Denmark, Iceland and Norway on Wednesday lifted travel restrictions against Tunisia, according to the Tunisian Ministry of Foreign Affairs. Sweden and Finland took similar decisions six months ago.
Several European countries imposed travel bans on the North African country following terror attacks first in March 2015 on the Bardo Museum in the capital city of Tunis, followed by one of the beaches in the eastern coastal province of Sousse in June the same year. Those attacks killed 62 people, most of whom were tourists.
Flowers are seen on bloodstains in front of the National Bardo Museum in Tunis, March 19, 2015 during a demonstration in solidarity with the victims of an attack on the museum the previous day. /VCG Photo
Tunisia has repeatedly called for lifting of such restrictions, citing the improved security situation in the country, according to the Tunis Afrique Presse news agency.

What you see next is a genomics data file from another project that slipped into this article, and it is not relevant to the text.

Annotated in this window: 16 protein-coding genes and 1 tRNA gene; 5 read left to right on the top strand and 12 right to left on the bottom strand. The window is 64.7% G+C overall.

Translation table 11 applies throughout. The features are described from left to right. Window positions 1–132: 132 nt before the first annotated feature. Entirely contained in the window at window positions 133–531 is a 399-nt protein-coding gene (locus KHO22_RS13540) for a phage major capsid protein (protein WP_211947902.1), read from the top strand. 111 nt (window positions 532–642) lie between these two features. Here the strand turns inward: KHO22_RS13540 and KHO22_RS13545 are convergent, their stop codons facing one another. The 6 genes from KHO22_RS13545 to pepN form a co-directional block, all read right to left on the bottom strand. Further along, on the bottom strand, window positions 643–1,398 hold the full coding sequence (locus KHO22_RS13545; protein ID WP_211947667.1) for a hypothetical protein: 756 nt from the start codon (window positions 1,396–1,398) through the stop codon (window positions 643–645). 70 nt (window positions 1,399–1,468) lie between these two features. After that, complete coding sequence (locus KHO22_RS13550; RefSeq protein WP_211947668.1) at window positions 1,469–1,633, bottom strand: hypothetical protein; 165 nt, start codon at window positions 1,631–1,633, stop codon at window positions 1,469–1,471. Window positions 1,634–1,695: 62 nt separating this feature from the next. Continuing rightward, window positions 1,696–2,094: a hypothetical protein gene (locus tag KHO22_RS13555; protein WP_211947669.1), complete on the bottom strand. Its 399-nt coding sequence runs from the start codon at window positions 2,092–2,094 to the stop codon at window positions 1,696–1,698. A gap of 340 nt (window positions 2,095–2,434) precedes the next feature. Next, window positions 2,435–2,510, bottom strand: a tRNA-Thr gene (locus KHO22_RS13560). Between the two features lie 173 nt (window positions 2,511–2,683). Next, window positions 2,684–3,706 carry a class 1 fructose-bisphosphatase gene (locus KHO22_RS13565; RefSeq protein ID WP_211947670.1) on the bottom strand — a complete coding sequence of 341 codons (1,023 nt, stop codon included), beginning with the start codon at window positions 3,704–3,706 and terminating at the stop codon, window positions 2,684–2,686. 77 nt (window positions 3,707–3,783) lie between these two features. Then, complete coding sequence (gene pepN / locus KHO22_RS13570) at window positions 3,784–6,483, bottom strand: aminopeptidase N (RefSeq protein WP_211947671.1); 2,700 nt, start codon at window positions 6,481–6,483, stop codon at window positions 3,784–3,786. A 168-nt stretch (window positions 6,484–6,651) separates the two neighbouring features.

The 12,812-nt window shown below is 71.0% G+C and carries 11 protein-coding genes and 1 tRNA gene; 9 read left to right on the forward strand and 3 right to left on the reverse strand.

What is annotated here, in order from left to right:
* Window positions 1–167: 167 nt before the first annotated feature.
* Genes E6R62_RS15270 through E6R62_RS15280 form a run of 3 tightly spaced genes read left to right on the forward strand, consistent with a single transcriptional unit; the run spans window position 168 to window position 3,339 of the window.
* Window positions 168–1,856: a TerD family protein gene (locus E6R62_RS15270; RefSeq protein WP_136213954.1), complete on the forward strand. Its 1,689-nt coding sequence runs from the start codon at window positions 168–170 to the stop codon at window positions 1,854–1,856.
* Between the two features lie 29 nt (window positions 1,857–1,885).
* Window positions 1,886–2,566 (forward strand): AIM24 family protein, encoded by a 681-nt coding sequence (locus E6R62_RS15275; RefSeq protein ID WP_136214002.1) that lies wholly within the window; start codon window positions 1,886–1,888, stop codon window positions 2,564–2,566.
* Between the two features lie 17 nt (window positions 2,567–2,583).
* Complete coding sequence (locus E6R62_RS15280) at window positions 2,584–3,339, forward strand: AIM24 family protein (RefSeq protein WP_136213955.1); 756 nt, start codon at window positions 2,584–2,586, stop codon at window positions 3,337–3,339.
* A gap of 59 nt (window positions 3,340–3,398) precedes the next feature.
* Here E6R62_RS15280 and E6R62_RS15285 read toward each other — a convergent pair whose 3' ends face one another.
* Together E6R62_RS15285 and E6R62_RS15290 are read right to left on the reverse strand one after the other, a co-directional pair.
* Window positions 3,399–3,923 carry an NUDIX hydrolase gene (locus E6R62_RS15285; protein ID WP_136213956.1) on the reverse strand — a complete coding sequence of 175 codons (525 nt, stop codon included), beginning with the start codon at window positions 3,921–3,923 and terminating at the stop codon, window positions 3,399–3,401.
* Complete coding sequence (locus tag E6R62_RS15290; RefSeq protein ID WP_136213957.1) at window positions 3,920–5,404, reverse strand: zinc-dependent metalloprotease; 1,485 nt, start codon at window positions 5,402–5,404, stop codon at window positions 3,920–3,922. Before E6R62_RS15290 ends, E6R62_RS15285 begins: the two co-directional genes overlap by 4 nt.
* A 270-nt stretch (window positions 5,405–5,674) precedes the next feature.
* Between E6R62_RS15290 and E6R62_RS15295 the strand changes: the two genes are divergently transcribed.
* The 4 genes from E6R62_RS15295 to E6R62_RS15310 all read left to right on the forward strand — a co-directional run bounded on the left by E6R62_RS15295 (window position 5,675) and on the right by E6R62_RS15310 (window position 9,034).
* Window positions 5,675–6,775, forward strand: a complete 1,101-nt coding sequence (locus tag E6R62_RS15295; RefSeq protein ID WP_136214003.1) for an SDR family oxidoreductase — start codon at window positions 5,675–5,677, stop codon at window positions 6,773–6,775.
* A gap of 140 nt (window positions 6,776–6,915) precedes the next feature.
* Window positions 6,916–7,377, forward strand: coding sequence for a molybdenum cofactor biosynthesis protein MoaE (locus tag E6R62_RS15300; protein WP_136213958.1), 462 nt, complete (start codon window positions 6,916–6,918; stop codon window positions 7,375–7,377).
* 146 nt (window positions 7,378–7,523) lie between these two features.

Analysts believe that the eased restrictions will boost the tourism industry of Tunisia, which contributes to 8 percent of the country's gross domestic product.
Tourists walk on the Avenue Habib Bourguiba, Tunis. /VCG Photo
According to the Tunisian National Tourist Office, the country has seen 2.2 million foreign tourists arriving on its shores in the first half of 2017, up about 30 percent compared to the same period last year.
Among those tourists 433,000 are from Europe, an increase of 23 percent year on year that shows a gradual return of European visitors to the north African country.